16
Sep
2013

Staff attitude in luxury brands; determining immediate impressions

Working in China and in the luxury sector means you meet some interesting people. Of course this is the English interpretation of ‘interesting’, by which I mean some can be while others are just bland. There are those who are genuinely in love with their job and put their heart and soul into it, and others for whom it’s a step on a ladder to relative power and money. Now I am not complaining about the range of characters because in an evolving market within a rapidly developing country it is to be expected, but it can be amazing how attitudes can differ, and short term gain outweighs long term relationships and success.

I have the privilege of currently working on a new luxury lifestyle TV series called The Highlife, perhaps the only new show of its type that has been given the OK to be aired on TV here. There is no advertising before, during or after the show because it has to be educational and entertaining, which is something that has not been delivered by ‘luxury’ shows of the past that were basically long advertorials for the sponsoring brand. We are doing all we can to avoid telling consumers what to do, but showing them that a luxury lifestyle is about choices that you have and you make.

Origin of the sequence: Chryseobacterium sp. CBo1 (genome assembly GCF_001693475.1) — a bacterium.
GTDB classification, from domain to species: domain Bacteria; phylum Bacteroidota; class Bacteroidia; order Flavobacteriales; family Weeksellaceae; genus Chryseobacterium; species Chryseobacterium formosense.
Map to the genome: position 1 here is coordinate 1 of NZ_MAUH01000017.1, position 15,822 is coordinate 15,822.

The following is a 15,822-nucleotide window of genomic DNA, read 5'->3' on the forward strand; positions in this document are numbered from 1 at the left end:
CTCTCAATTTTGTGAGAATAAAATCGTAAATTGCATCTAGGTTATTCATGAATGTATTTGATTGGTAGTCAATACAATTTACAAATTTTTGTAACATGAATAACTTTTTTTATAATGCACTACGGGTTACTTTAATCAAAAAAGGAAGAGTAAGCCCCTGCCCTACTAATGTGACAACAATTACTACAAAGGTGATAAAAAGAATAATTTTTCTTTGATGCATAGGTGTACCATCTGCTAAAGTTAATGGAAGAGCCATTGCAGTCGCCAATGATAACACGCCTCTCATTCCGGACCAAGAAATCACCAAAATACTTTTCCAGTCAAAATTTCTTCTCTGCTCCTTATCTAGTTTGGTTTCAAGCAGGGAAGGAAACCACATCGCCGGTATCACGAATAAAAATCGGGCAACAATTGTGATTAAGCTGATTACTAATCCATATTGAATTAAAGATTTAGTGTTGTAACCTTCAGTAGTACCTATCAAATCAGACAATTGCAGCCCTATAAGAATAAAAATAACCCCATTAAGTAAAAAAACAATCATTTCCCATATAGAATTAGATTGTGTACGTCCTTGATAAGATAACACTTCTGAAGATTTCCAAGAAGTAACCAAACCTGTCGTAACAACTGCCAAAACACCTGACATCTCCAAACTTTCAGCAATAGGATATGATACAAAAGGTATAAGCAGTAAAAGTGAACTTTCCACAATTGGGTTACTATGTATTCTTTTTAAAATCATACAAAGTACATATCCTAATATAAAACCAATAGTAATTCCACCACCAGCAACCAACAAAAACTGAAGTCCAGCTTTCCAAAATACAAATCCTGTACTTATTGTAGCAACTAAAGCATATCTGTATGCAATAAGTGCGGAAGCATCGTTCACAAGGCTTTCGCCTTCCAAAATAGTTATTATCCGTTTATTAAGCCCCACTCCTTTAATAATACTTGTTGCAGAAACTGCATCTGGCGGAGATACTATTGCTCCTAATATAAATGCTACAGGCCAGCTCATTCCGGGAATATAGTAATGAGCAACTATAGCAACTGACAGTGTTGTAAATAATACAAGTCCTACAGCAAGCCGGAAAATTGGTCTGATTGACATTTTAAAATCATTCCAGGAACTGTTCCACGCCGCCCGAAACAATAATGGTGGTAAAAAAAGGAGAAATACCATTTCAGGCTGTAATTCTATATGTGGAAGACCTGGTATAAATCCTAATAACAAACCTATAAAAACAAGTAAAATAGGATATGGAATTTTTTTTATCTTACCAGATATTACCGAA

So back to my ‘interesting’ people. As we plan and film episodes we of course have to talk to executives in luxury brands across all categories of the sector, and how different they can be. The real professionals are extremely helpful and very pleasant to deal with. They understand what you are trying to do and do their utmost to make a positive contribution to the objective. There are others however, who either think of themselves and not the brand they work for and really don’t think how their actions affect others. We may not be actual consumers of their product or service, but what we do could have a positive or negative affect on it, directly or indirectly.

The one point I want to make here is that the luxury sector in China is getting older and should be becoming more mature in nature from its core. The issue is that this maturity for some brands is a fundamental attribute of the business, so everyone is brought in line with it, while for others, their staff are left to deliver whatever level of brand value they think acceptable provided the business hits its targets. Luxury brands have earned the respect of consumers and the world because of their values and the way they handle themselves, and not just by selling their products. Staff in China that do not understand this and their part in continuing this tradition are doing a great disservice to their employer and all those they meet.

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